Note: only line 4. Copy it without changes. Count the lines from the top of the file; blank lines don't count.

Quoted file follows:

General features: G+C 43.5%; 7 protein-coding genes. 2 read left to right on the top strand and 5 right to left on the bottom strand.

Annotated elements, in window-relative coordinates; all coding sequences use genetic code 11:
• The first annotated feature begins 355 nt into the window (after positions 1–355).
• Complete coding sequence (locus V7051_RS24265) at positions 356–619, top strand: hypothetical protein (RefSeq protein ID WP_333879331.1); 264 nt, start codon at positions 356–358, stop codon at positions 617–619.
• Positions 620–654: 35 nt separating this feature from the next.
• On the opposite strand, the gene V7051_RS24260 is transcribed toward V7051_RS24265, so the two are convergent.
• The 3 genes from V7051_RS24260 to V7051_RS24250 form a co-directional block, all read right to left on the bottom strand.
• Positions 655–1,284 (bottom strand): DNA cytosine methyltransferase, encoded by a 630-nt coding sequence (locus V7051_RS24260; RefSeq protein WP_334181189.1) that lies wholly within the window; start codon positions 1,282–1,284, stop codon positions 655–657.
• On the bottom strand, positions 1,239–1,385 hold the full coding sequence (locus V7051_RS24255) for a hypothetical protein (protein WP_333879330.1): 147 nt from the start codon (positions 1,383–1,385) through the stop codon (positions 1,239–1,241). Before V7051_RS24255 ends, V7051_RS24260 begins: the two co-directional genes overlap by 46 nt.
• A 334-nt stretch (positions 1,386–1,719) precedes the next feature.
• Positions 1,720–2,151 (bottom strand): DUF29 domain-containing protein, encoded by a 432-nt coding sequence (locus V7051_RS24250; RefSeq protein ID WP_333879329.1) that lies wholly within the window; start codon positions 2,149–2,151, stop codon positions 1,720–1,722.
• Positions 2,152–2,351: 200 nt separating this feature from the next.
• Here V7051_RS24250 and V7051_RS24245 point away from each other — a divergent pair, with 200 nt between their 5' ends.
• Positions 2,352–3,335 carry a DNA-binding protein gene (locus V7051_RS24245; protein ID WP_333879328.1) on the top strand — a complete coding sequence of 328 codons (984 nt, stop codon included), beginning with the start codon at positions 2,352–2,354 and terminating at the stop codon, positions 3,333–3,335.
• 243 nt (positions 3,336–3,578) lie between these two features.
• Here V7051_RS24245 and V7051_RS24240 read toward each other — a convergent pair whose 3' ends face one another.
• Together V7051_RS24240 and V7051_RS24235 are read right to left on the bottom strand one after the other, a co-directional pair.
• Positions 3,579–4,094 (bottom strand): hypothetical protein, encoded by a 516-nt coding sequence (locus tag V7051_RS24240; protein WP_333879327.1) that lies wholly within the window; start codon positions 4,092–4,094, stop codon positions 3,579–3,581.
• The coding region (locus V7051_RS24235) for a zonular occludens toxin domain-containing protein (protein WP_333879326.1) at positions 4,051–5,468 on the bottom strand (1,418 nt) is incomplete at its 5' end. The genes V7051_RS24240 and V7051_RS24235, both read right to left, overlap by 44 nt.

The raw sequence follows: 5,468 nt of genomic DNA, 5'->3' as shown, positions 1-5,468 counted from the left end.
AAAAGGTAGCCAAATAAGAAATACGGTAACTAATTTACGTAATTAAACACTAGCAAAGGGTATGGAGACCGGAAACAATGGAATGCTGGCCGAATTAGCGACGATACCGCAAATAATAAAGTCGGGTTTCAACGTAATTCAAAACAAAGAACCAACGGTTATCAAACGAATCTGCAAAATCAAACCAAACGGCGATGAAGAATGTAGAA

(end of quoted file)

• Complete coding sequence (locus V7051_RS24265) at positions 356–619, top strand: hypothetical protein (RefSeq protein ID WP_333879331.1); 264 nt, start codon at positions 356–358, stop codon at positions 617–619.